I'm launching a new pop-up newsletter, heading north, exploring the jazz cafés of Tōhoku and Hokkaido
I am swaddled in The Great Busyness. The great swirl and swoop of book production and editing and launching new projects and fielding late night phones calls with folks in New York and folks in Amsterdam and folks in London. I am feeling both very full and very used up!
Because I have a penchant for running myself into the ground (we can rest when we’re dead, etc.), I’ve decided to launch — amid this Busy Moment — a new Pop-up Newsletter: BASIE!BOP!JAMAICA! It starts tomorrow (as of sending this), on Friday the 16th. Sign up here:
What I’m hoping for: Sixteen days of pure listening. Simple, blissful, listening. I’ll be reporting back on what I hear. I’ll be trying my best to walk the heck out of the towns and cities that house these jazz kissa. I’m returning to a few places I’ve been to many times before, a few I’ve only been once, and a handful of towns I’ve never spent any real time in at all. A couple I had never even heard of (side quest towns)!
These pop-ups have always felt a bit like improv jazz itself (to strain an obvious analogy). I don’t know precisely what’s going to happen. I have the broad strokes of the trip planned (I book all the hotels in advance, check the general schedule of the shops I’m going to visit, and make sure I don’t have any obvious flubs in timing — FWIW it took several days to hammer out BASIE!BOP!JAMAICA! logistics; all spreadsheets and blackboards), but I don’t tell most of the folks I’m coming (some are friends, though, and know), and don’t know how receptive folks will be to my presence (sometimes: bad vibes). And — quite frankly, I don’t do too much research about the places I’m going to be passing through. I like the stumbling-forward quality of getting off a train in an unknown town, without much of an agenda. It’s the feeling brought about by embracing what Kevin Kelly rightly notes as: the “time is more important than money” style of traveling (sixteen days feels so indulgent). It’s part of the fun (and terror) of these endeavors, and part of what makes them feel “performance arty.”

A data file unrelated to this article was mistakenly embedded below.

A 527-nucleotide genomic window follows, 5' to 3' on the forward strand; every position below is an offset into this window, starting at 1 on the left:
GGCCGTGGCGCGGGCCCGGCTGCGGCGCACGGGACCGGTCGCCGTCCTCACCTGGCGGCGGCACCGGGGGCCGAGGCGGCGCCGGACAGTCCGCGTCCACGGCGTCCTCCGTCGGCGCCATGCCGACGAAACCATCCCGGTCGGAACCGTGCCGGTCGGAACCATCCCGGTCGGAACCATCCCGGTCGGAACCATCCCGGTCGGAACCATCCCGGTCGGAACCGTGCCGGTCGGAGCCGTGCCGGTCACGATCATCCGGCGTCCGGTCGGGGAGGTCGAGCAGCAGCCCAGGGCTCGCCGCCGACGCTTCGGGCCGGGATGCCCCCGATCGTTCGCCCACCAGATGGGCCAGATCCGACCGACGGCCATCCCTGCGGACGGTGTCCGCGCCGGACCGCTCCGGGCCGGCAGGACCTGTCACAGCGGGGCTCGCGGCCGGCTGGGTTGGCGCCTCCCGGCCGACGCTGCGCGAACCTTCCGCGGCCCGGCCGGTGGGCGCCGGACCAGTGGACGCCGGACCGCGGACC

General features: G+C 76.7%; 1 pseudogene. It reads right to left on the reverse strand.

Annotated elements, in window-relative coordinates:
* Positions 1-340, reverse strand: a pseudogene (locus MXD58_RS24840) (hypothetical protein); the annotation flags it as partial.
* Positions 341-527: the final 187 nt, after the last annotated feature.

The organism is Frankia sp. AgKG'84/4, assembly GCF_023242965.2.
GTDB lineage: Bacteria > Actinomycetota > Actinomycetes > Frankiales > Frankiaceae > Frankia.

So, come on — join in if you’re interested in rural Japan, music, and people who’ve devoted their lives to proselytizing swung eighth notes.
BTW: I’m Craig Mod and this is Roden, a monthly newsletter that I’m late with this month. I got sidetracked by California. And had a big essay about Steve Jobs I wanted to publish here, but haven’t had a second to revise it properly. It’ll arrive, eventually!
Otherwise, I have been reading a few great books this past month. In particular, Tower Wells’ one and only book: Everything Ravaged, Everything Burned. It knocked my socks off. Not sure how I missed this short story collection back from 2009 (!!). He’s since become a TV / film writer as far as I can tell. It’s a shame he hasn’t worked on more stories. This collection pulses with craft and care. A book well-hewn on a sub-sentence level, cover to cover. They’re dark stories, yes, but also hilariously vulgar and brilliant. I legit laughed way out loud many times late at night reading in bed. If you’ll indulge me some quotes:
… it looked like the turd of someone who’d been eating rubies.
Those teeth! It was like trying to kiss a sand shark.
I carry a little imp inside me whose ambrosia is my brother’s wrath.